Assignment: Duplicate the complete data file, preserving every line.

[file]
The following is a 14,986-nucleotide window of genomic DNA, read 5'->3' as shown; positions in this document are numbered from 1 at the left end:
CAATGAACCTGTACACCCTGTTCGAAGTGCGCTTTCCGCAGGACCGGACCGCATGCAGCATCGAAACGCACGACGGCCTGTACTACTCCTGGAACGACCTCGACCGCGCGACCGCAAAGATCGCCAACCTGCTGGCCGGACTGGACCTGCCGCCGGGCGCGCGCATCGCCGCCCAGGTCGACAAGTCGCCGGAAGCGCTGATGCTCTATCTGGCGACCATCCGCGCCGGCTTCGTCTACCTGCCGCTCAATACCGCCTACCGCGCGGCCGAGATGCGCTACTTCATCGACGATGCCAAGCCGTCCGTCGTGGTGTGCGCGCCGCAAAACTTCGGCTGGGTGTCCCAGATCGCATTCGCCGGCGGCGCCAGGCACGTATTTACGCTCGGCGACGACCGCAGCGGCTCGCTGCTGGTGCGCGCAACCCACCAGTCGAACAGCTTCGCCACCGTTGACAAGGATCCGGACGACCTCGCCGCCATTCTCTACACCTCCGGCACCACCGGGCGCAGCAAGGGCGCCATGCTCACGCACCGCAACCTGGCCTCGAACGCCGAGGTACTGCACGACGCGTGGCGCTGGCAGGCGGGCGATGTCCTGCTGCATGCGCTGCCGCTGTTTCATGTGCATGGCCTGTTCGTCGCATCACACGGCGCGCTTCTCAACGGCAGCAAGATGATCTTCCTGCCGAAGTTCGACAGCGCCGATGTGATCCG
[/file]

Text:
The following is a 14,986-nucleotide window of genomic DNA, read 5'->3' as shown; positions in this document are numbered from 1 at the left end:
CAATGAACCTGTACACCCTGTTCGAAGTGCGCTTTCCGCAGGACCGGACCGCATGCAGCATCGAAACGCACGACGGCCTGTACTACTCCTGGAACGACCTCGACCGCGCGACCGCAAAGATCGCCAACCTGCTGGCCGGACTGGACCTGCCGCCGGGCGCGCGCATCGCCGCCCAGGTCGACAAGTCGCCGGAAGCGCTGATGCTCTATCTGGCGACCATCCGCGCCGGCTTCGTCTACCTGCCGCTCAATACCGCCTACCGCGCGGCCGAGATGCGCTACTTCATCGACGATGCCAAGCCGTCCGTCGTGGTGTGCGCGCCGCAAAACTTCGGCTGGGTGTCCCAGATCGCATTCGCCGGCGGCGCCAGGCACGTATTTACGCTCGGCGACGACCGCAGCGGCTCGCTGCTGGTGCGCGCAACCCACCAGTCGAACAGCTTCGCCACCGTTGACAAGGATCCGGACGACCTCGCCGCCATTCTCTACACCTCCGGCACCACCGGGCGCAGCAAGGGCGCCATGCTCACGCACCGCAACCTGGCCTCGAACGCCGAGGTACTGCACGACGCGTGGCGCTGGCAGGCGGGCGATGTCCTGCTGCATGCGCTGCCGCTGTTTCATGTGCATGGCCTGTTCGTCGCATCACACGGCGCGCTTCTCAACGGCAGCAAGATGATCTTCCTGCCGAAGTTCGACAGCGCCGATGTGATCCG